• People get wise, then get angry.
      • Regulations result when this happens. Example: GDPR, CCPA
      • Cobra effect. The law of unintended consequences. Increasing a promo thinking it’ll help, but it hurts the value of your brand.
    • Disillusionment. “You’ll never love anyone but yourself.”
    • Now what?
    • Enlightenment: Missing Something
      • Small, but meaningful ways everyday
    • Use data for good
  • 2:42 PM: Engagement Data
    • Data you see (last seen, clicks, opens)
    • Data you can’t see. Survivorship bias can show you what to do, but how do you get that data?
      • Spamtraps, other reputation-harming actions, be mindful of the emails that don’t make it to the inbox.
      • List validation services help you ensure recipients are actual, real people and avoid unseen pitfalls.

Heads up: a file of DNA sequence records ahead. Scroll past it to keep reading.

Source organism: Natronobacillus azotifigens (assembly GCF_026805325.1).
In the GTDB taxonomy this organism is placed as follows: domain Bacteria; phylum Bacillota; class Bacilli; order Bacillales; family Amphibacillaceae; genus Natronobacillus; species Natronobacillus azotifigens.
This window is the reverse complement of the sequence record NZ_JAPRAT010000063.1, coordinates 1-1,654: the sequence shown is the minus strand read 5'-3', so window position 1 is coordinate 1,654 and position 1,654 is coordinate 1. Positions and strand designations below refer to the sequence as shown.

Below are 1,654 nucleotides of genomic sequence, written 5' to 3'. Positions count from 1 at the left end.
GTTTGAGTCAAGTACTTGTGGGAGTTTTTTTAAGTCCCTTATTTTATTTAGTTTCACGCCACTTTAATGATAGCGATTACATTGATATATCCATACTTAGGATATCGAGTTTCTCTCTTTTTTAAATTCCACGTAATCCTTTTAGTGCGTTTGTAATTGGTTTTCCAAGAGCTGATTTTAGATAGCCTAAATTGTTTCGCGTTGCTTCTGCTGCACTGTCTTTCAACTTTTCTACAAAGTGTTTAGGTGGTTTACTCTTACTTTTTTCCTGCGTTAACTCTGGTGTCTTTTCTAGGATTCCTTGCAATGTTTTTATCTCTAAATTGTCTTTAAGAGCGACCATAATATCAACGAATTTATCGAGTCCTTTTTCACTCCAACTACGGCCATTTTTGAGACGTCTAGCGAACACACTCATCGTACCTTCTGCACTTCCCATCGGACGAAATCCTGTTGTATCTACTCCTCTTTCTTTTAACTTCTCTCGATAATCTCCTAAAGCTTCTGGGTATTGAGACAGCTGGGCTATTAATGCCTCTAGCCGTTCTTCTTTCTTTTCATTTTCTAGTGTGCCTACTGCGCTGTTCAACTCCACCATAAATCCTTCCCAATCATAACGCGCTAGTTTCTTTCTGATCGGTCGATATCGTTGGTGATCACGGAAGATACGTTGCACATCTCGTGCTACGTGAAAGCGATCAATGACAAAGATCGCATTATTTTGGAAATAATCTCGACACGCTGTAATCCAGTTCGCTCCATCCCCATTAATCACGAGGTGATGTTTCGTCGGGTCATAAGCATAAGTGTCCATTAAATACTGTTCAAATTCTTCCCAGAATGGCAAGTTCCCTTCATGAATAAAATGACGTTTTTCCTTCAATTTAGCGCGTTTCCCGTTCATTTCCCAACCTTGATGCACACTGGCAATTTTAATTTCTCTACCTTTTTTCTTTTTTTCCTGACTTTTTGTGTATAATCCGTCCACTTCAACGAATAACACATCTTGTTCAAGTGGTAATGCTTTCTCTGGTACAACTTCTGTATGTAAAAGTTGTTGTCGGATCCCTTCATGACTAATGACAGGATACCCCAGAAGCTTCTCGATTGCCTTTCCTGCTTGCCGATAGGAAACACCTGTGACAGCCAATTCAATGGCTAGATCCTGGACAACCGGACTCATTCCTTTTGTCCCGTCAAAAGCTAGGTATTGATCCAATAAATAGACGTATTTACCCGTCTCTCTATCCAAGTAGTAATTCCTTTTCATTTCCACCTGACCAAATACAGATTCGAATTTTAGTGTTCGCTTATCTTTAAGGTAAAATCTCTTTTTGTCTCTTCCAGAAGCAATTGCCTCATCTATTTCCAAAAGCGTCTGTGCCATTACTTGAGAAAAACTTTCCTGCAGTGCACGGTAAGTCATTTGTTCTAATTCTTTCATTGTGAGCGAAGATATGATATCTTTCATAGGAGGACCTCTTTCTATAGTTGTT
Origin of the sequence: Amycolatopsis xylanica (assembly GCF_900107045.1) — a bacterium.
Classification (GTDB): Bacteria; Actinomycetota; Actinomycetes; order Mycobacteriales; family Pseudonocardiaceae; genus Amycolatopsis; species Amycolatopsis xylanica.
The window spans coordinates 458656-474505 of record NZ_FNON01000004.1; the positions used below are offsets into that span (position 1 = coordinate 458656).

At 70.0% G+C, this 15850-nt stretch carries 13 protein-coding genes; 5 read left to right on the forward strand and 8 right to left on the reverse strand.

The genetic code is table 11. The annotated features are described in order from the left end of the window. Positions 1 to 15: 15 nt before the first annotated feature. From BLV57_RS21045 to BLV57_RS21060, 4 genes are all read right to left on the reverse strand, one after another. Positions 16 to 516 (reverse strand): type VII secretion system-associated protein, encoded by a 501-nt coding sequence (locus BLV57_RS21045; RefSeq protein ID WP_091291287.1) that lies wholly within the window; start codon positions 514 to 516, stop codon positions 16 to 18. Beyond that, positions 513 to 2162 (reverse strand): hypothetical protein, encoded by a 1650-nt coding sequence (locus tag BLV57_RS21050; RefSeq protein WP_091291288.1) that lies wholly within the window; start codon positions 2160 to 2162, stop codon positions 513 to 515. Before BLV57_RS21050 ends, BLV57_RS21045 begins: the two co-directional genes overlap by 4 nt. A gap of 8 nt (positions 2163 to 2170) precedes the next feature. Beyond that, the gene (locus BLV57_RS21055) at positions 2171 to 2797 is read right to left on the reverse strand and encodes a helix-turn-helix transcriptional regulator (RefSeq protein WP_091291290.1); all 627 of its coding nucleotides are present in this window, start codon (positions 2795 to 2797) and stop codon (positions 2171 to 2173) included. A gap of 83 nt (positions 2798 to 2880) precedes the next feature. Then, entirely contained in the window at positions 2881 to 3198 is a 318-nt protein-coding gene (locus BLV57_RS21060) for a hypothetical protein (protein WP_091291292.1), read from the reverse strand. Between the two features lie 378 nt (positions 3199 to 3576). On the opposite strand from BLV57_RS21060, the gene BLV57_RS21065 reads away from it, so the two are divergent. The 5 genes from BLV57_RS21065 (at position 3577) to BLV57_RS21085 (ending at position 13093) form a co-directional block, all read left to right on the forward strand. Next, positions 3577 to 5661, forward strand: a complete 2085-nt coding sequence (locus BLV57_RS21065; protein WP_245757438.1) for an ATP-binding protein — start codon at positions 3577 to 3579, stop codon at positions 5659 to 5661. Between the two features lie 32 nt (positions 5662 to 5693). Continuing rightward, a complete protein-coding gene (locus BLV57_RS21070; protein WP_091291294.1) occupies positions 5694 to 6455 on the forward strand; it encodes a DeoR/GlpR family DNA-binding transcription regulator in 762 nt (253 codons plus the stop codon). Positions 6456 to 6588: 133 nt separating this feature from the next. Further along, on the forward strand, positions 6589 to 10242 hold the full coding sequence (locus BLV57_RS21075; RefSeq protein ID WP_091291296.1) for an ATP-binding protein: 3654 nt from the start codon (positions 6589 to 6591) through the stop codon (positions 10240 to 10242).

• DMARC Policy, SPF/DKIM
      • Brand Indicators for Message Identification (BIMI)
  • 2:50 PM: Email Design
    • Use your data to design to your audience. Ex: Older audience, use a bigger font.
    • Use email previews and test to see how they’ll look and the devices your reports show your audience is using.
  • 2:52 PM: Google Email Annotations
    • Make the most out of being in the Promotions Tab. Shows more info about your email in the tab.
  • 2:54 PM: Smart Speakers
    • Have to write more like you speak, not use emojis, etc. It’s burgeoning, so might not need to start tomorrow, but be aware of it. Design emails with the user in mind (more accessible for some audiences). Use the preheader text to optimize for speech.

Make Your Buyer Your Content Hero – MaryAnn Holder-Browne, One Network Enterprises

  • 3:19 PM: How do we connect with our buyers?
    • Do we lead with head marketing? Appealing to intellect.
    • Do we lead with heart marketing? Appealing to emotional.
  • 3:21 PM: The Approach
    • If you want customers to buy, you must tell a story where the customer is the hero – not you